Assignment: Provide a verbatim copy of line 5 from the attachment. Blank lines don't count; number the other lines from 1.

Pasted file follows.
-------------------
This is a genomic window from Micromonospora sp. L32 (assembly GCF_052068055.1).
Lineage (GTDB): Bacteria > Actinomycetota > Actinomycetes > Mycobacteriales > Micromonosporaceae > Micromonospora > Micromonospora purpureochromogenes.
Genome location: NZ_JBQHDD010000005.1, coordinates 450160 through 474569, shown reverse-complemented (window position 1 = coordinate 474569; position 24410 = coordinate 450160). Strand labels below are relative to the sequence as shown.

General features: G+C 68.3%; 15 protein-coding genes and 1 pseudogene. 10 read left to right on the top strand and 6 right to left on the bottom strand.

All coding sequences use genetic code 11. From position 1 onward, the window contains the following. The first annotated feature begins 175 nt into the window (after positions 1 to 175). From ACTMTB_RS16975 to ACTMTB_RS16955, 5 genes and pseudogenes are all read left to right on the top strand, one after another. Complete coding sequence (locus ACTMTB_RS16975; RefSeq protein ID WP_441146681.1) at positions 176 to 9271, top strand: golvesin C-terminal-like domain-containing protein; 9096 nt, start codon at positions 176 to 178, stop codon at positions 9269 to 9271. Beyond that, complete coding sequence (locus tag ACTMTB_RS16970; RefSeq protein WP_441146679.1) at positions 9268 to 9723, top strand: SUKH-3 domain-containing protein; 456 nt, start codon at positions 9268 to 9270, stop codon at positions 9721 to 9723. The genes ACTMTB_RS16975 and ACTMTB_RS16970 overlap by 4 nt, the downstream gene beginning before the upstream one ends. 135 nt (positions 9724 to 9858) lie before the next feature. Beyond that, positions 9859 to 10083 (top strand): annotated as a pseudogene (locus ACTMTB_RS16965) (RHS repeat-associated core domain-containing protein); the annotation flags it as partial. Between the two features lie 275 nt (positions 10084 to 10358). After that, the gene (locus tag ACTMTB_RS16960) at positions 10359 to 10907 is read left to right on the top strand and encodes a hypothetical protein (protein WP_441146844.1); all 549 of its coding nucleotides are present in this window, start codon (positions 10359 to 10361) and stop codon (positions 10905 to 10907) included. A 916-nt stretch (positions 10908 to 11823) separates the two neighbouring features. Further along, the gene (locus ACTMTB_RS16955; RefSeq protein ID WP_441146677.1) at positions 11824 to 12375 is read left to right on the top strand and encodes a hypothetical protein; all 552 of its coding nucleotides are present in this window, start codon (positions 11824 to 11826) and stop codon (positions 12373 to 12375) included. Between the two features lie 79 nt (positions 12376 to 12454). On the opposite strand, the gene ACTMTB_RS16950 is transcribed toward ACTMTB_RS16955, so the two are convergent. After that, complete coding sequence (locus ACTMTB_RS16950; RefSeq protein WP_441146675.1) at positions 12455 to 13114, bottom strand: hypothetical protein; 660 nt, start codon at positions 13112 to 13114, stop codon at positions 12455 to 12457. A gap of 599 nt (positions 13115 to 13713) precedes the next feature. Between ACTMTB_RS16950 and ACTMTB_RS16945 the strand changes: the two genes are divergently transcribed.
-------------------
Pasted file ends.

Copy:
All coding sequences use genetic code 11. From position 1 onward, the window contains the following. The first annotated feature begins 175 nt into the window (after positions 1 to 175). From ACTMTB_RS16975 to ACTMTB_RS16955, 5 genes and pseudogenes are all read left to right on the top strand, one after another. Complete coding sequence (locus ACTMTB_RS16975; RefSeq protein ID WP_441146681.1) at positions 176 to 9271, top strand: golvesin C-terminal-like domain-containing protein; 9096 nt, start codon at positions 176 to 178, stop codon at positions 9269 to 9271. Beyond that, complete coding sequence (locus tag ACTMTB_RS16970; RefSeq protein WP_441146679.1) at positions 9268 to 9723, top strand: SUKH-3 domain-containing protein; 456 nt, start codon at positions 9268 to 9270, stop codon at positions 9721 to 9723. The genes ACTMTB_RS16975 and ACTMTB_RS16970 overlap by 4 nt, the downstream gene beginning before the upstream one ends. 135 nt (positions 9724 to 9858) lie before the next feature. Beyond that, positions 9859 to 10083 (top strand): annotated as a pseudogene (locus ACTMTB_RS16965) (RHS repeat-associated core domain-containing protein); the annotation flags it as partial. Between the two features lie 275 nt (positions 10084 to 10358). After that, the gene (locus tag ACTMTB_RS16960) at positions 10359 to 10907 is read left to right on the top strand and encodes a hypothetical protein (protein WP_441146844.1); all 549 of its coding nucleotides are present in this window, start codon (positions 10359 to 10361) and stop codon (positions 10905 to 10907) included. A 916-nt stretch (positions 10908 to 11823) separates the two neighbouring features. Further along, the gene (locus ACTMTB_RS16955; RefSeq protein ID WP_441146677.1) at positions 11824 to 12375 is read left to right on the top strand and encodes a hypothetical protein; all 552 of its coding nucleotides are present in this window, start codon (positions 11824 to 11826) and stop codon (positions 12373 to 12375) included. Between the two features lie 79 nt (positions 12376 to 12454). On the opposite strand, the gene ACTMTB_RS16950 is transcribed toward ACTMTB_RS16955, so the two are convergent. After that, complete coding sequence (locus ACTMTB_RS16950; RefSeq protein WP_441146675.1) at positions 12455 to 13114, bottom strand: hypothetical protein; 660 nt, start codon at positions 13112 to 13114, stop codon at positions 12455 to 12457. A gap of 599 nt (positions 13115 to 13713) precedes the next feature. Between ACTMTB_RS16950 and ACTMTB_RS16945 the strand changes: the two genes are divergently transcribed.